The regulation in this application contains nothing out of harmony, much less inconsistent, with our federal policy in the regulation of commerce between the two countries, nor, so far as we are advised, with Canadian law and policy. [Footnote 16] Appellant urges, however, that Canada might adopt regulations in conflict with Michigan's civil rights act, thus placing it in an inescapable dilemma if that act may be applied to its operations. Conceding the possibility, we think the state is right in viewing it as so remote that it is hardly more than conceivable. The same thing, we think, is true of the possibility that Congress might take conflicting action.
If, therefore, in any case, a state may regulate foreign commerce, the facts here would seem clearly to justify Michigan's application of her civil rights act. It is far too late to maintain that the states possess no regulatory powers over such commerce. From the first meeting of Congress, they have regulated important phases of both foreign and interstate commerce, particularly in relation to transportation by water, with Congress' express consent. [Footnote 17]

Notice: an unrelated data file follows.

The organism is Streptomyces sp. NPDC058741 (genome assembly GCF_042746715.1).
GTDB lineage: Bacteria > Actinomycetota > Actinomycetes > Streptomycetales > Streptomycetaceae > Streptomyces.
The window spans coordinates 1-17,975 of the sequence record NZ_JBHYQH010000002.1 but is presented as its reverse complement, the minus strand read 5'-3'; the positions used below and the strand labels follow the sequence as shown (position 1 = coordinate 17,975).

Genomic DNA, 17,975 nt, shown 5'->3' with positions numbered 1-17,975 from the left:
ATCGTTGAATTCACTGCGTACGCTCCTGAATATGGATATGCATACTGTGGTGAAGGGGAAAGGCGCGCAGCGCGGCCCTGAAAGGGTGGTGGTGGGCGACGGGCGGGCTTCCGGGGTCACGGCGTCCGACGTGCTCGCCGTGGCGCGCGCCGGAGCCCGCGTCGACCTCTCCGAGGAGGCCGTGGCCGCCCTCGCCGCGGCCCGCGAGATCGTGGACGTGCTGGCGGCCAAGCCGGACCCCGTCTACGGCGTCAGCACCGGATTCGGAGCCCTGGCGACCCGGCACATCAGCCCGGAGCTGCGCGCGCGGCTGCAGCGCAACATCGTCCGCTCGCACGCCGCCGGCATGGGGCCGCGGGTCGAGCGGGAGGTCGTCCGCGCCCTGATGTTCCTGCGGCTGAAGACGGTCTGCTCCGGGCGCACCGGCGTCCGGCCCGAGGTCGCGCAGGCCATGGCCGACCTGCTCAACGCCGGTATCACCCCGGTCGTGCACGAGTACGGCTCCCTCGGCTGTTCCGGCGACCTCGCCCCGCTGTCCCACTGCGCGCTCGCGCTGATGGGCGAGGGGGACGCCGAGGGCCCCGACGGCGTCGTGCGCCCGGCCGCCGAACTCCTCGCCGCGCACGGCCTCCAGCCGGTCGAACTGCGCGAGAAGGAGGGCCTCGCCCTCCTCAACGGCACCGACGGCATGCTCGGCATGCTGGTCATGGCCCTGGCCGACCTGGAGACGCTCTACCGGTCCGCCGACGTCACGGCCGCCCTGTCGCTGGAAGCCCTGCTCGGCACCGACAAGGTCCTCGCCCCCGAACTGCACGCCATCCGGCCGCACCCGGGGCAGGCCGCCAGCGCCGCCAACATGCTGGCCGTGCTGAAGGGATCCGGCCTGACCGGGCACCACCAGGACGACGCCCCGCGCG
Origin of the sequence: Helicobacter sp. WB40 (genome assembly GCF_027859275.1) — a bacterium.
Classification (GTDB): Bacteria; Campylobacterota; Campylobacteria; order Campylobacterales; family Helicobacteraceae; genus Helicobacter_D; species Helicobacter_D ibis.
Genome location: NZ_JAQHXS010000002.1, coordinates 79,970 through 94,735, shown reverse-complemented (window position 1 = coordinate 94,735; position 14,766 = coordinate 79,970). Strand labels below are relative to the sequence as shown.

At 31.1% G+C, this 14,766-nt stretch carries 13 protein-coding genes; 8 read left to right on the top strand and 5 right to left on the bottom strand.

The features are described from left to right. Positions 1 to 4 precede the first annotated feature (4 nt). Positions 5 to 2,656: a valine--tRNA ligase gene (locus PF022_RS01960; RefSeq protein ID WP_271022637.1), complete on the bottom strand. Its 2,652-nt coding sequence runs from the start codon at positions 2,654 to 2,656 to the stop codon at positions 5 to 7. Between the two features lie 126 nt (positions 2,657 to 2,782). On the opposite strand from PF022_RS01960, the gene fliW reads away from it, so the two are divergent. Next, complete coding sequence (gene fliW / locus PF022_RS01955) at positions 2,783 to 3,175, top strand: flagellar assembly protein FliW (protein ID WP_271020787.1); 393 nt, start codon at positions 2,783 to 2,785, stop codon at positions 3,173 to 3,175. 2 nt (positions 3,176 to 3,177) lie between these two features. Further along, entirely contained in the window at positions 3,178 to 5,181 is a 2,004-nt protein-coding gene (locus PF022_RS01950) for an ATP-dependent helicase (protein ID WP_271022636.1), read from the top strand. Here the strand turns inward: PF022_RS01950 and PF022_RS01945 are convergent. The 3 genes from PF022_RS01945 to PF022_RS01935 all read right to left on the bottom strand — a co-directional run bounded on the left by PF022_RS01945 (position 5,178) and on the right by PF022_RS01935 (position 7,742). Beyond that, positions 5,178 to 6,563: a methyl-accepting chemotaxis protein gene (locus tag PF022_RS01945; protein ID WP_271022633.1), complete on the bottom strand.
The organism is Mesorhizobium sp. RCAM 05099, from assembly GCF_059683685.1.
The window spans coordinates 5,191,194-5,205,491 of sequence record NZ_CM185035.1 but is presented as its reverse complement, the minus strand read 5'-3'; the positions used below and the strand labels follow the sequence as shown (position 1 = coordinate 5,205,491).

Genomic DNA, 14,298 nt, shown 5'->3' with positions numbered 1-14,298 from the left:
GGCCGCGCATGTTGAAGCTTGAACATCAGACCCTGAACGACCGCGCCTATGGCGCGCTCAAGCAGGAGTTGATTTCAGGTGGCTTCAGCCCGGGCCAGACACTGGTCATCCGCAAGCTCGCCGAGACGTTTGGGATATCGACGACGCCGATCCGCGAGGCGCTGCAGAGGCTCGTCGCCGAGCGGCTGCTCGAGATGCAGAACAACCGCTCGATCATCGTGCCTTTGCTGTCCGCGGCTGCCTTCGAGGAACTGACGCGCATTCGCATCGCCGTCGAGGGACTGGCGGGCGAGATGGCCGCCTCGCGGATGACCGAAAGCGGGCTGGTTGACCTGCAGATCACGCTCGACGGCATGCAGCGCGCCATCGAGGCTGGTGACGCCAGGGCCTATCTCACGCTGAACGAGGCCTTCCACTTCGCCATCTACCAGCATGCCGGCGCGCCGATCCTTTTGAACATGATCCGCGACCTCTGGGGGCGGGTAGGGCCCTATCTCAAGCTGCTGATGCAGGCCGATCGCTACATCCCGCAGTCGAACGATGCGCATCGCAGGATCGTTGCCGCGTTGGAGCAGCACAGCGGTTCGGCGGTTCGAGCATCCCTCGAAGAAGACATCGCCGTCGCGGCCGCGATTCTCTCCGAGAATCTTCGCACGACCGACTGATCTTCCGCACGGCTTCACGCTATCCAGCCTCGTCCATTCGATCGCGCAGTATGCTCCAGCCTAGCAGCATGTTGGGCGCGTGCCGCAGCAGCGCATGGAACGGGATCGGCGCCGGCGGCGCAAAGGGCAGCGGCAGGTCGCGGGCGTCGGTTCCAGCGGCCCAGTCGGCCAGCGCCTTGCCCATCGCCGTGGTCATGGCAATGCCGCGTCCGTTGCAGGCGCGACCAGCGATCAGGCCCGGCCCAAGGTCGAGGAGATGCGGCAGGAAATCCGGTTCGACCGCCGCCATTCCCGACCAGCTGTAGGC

And, without such consent, for nearly a hundred years they have exercised like power under the local diversity branch of the formula announced in Cooley v. Board of Wardens, 12 How. 299. [Footnote 18] See Union Brokerage Co. v. Jensen, 322 U. S. 202; Kelly v. Washington, 302 U. S. 1, and authorities cited in both cases. Indeed, the Cooley criterion has been applied so frequently in cases concerning only commerce among the several states that it is often forgotten that that historic decision dealt indiscriminately with such commerce and foreign commerce. [Footnote 19]